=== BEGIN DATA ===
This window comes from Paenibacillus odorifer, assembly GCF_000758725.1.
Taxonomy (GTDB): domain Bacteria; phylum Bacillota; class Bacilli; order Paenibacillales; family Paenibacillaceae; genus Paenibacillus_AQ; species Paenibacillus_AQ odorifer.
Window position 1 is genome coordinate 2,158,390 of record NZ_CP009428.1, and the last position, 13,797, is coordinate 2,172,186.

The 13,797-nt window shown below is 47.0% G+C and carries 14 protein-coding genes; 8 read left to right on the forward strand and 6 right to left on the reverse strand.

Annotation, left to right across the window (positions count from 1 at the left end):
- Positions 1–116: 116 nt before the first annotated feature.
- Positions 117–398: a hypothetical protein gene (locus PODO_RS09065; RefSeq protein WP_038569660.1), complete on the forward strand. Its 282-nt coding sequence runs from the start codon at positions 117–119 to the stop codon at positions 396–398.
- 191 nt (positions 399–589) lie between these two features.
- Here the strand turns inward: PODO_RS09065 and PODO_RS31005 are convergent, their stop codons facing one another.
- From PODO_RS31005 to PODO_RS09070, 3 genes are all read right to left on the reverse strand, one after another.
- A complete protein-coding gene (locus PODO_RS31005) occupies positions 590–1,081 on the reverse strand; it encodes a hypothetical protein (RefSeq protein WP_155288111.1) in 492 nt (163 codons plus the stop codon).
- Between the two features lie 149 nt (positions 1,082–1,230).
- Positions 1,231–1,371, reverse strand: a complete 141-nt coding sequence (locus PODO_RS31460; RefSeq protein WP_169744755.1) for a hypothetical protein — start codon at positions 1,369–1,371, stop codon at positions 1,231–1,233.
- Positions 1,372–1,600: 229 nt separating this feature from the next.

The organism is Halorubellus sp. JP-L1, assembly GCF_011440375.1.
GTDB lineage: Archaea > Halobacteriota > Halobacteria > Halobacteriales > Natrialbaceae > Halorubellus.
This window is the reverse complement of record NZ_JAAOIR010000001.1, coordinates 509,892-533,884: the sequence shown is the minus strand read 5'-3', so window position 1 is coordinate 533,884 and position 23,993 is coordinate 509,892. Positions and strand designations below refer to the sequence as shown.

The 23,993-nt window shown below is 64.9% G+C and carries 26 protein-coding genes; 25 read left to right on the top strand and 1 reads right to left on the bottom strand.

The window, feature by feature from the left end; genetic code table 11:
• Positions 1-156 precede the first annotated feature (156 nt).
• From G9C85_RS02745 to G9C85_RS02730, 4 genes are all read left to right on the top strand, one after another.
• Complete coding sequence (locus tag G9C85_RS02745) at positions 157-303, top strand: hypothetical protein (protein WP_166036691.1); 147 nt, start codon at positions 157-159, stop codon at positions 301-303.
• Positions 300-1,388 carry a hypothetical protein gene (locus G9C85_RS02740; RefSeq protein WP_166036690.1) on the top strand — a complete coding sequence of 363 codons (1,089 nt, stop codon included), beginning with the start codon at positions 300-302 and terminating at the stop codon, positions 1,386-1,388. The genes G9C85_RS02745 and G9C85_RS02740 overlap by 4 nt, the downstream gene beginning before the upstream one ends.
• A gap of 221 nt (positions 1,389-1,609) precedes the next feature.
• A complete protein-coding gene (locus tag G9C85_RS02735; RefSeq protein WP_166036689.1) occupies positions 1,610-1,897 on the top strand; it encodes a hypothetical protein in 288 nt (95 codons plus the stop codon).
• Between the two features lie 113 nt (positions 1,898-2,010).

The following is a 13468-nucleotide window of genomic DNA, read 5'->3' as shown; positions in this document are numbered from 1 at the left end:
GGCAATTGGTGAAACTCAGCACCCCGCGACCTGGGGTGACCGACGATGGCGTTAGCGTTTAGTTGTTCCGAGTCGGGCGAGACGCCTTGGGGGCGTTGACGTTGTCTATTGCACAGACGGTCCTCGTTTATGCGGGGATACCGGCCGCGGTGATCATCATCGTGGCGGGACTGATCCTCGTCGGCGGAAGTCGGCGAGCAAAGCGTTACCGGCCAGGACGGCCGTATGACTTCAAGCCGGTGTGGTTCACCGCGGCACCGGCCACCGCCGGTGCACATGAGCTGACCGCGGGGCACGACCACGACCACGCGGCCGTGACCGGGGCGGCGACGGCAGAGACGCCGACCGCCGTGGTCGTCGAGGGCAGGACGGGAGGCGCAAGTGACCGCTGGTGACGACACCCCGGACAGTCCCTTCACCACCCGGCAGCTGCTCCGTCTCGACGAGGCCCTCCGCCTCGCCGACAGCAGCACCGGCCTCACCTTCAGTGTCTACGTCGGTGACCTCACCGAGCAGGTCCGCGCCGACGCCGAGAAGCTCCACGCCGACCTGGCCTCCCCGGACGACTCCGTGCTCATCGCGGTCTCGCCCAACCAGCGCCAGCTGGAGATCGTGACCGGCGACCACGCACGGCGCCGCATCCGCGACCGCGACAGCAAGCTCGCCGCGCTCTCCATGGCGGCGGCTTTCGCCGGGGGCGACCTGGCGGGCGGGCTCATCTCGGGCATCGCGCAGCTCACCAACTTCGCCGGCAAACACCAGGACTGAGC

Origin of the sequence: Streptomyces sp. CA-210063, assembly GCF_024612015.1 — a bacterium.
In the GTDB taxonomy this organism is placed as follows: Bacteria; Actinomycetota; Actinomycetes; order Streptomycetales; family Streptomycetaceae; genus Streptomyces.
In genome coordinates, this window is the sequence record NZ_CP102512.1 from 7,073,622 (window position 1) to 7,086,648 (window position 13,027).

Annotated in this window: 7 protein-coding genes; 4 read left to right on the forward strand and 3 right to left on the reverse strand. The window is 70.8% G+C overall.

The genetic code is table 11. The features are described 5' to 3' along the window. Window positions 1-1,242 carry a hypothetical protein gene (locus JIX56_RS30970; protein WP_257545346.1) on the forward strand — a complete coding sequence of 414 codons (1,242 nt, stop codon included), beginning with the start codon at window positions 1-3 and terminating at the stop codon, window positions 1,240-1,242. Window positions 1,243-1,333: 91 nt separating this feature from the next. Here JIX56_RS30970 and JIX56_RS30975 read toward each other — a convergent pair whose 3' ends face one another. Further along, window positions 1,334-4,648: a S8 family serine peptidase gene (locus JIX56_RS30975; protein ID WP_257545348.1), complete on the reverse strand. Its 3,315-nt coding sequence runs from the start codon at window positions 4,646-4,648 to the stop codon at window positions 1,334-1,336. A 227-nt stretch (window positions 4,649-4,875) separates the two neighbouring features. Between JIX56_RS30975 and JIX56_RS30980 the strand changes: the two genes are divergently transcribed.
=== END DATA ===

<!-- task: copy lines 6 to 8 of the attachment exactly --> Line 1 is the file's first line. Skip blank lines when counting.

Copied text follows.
- Positions 1–116: 116 nt before the first annotated feature.
- Positions 117–398: a hypothetical protein gene (locus PODO_RS09065; RefSeq protein WP_038569660.1), complete on the forward strand. Its 282-nt coding sequence runs from the start codon at positions 117–119 to the stop codon at positions 396–398.
- 191 nt (positions 399–589) lie between these two features.